"In Japan, up until World War II, there was a temple that included an ancient tree, venerated for generations. People held marriages under this tree, brought their children there for their first blessing, held funerals there. Daily offerings were made to the tree, and services and chanting were frequent. It was a beloved part of the community and was regarded as a source of blessing for all.
"This temple was near the center of Hiroshima. The tree was killed when an atomic bomb was dropped on the city on August 6, 1945.
"The people were dismayed, lost. They did not know what to do. How would their lives go on without the support of the beloved spirit that was their great tree?
"Not knowing what to do, they continued their daily routine. They brought offerings of food and water to the tree, just as they had done when it was alive. They continued to hold their ceremonies under it, to pray to it, and to bring their lives into its presence. For forty-five years they continued in this manner with the dead tree.
"And then, one spring, the tree brought forth flowers once again.
"To take up a lost cause is to continue when despair is the only reasonable course.
"This is where the opening occurs. This is hope.
"One cannot hope that the tree will bloom. One cannot plan. Hope is not a belief that the continued acts of devotion will bring back the lost. No; if the offerings of the people of Hiroshima had been designed to that end, they would have been acts of magic or fantasy and not the true thing.
"What, then, is hope?
"Hope is in the present. It reaches out and embraces. It persists. It continues. It will not give up, even though reason says it ought to quit.
"Hope greets life warmly. Hope focuses on life even when surrounded by death; it finds encouragement in the midst of suffering.
"What we usually mean by hope is that we expect something specific to get better. This can help us through a rough moment, by postponing disappointment. But this kind of hope is false; it is actually a commitment to illusion. When things go badly, when we are disappointed again and again, any investment we have made here will become proof against hope, reason for cynicism, cause for despair.
"There is another hope, one that actually can give us something that lasts. This hope means trusting that there's some kind of pattern, that difficulties have meaning, that our lives make sense.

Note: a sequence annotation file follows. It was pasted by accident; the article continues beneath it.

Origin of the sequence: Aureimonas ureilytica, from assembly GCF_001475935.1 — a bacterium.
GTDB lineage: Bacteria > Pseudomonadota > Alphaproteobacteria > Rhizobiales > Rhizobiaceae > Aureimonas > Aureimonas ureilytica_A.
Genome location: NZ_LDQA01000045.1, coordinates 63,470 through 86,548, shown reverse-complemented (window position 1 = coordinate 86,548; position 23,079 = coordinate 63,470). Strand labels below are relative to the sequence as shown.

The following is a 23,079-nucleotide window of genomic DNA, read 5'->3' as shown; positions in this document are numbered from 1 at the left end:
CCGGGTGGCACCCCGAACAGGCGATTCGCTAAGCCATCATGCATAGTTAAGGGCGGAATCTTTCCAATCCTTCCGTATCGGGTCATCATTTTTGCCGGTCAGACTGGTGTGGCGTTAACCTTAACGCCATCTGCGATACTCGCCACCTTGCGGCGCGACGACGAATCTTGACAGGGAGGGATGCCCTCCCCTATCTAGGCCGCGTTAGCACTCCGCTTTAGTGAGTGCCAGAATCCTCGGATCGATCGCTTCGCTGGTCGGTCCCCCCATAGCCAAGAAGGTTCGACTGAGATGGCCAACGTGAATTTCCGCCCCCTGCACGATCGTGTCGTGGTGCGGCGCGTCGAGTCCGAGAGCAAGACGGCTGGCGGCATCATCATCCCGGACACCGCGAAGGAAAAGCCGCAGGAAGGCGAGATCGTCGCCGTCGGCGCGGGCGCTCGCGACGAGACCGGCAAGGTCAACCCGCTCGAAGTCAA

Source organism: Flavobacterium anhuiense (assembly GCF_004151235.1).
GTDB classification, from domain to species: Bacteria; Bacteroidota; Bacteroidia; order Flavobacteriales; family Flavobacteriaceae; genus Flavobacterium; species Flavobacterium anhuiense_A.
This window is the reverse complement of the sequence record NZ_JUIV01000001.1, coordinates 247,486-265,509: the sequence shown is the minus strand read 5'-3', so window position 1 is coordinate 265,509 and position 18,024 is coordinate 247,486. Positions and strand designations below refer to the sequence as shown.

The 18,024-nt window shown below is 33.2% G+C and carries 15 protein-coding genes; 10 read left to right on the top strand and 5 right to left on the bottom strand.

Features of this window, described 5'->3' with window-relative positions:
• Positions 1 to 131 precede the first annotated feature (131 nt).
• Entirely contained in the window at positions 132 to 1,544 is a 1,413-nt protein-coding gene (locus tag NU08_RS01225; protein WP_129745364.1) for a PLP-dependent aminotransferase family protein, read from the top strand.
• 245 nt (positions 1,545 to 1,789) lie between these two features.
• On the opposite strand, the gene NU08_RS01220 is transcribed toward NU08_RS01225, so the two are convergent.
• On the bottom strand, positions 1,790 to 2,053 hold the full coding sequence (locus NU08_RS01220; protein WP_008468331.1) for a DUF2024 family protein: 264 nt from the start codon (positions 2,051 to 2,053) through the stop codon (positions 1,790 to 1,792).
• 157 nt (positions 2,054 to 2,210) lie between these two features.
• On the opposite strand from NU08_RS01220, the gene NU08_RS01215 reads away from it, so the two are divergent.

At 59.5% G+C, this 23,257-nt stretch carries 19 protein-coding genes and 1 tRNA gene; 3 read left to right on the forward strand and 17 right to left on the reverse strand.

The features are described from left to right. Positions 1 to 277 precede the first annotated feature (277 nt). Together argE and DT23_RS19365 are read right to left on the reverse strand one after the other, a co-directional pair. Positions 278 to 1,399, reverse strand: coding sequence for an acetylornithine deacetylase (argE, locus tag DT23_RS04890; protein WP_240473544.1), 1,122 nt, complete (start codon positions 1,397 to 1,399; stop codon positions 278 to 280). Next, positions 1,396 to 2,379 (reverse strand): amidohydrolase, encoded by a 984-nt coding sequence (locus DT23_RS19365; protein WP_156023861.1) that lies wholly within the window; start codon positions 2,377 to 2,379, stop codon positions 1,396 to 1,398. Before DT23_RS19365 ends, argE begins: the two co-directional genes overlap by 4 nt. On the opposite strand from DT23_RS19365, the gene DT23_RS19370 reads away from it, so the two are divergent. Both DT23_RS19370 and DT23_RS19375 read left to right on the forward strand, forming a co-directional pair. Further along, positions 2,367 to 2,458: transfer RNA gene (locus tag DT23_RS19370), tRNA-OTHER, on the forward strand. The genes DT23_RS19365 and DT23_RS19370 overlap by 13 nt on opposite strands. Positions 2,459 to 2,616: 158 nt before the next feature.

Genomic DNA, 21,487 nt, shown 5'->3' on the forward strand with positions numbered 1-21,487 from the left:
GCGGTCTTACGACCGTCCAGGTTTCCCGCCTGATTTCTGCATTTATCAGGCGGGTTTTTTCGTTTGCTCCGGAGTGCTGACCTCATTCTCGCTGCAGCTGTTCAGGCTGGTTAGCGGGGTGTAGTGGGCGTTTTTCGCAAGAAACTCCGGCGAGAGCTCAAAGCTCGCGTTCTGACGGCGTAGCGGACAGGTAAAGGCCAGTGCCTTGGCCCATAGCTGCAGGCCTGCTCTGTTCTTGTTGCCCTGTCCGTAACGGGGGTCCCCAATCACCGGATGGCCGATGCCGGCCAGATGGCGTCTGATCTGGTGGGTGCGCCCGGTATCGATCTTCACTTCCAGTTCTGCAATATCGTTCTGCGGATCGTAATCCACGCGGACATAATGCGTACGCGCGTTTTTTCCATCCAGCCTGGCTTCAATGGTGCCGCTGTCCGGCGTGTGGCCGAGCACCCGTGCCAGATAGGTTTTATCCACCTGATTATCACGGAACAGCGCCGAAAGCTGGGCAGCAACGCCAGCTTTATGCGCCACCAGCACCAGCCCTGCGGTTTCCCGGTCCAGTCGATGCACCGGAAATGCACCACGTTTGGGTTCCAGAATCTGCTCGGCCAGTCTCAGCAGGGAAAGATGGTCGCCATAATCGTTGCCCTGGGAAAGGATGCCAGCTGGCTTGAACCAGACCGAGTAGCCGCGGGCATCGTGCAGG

"This hope trusts that 'all things work together for good for those that love God,' even when it cannot understand the details of this present moment. Embraced by all beings, resting in the care of a benevolent God or a friendly universe, it knows that whatever happens is part of a process that works. This hope lets the larger forces do their job while we do ours.
"The deepest level of hope comes when we let go of needing life to make sense. Here we find the possibility of replacing 'Why me?' with 'Why not me?' Embraced in the largeness of all life, we become willing to put up with difficulty, with pain and suffering, with uncertainty and confusion.
"In this most spacious hope, expectations are simply irrelevant. We meet each day with warmth and enthusiasm. We embrace life as it is. We laugh compassionately at our own mistakes. Here, finally, we are able to say with Job, 'The Lord giveth and the Lord taketh away; blessed be the name of the Lord.' "
"There's a story of a rabbi in the Nazi concentration camps. He was very hungry, as was everyone. He found a potato. Another man found him and tried to take it from him. They struggled. Suddenly he thought, 'What am I doing, fighting with this man for a potato?' He remembered who he was; in that instant his life changed.
"The fact that he survived to tell the story is not so important as what happened to him in that moment: that he remembered his larger self.
"That people can remember themselves in surroundings designed to destroy their humanity: here is hope.
"This brings us back to the story of the Hiroshima tree. It seemed to those people that the tree, the source of blessing, the spiritual center, was dead. And they kept going.
"When you keep going through despair, when you continue to bring the offerings even as you weep, it makes something in you alive. Continuing through despair, you feed the living place within that is hope, that knows life, that knows all is well in spite of appearances.
"That is hope: the deep conviction — no, the choice — no, the necessity — to dwell in the knowledge that all is well. Dwelling here and in the world of sorrow and injustice together, you gradually become able to find that wellness beneath the surface of despair.
"Then hope blooms in you like the tree coming to flower again, and the miracle blesses us all."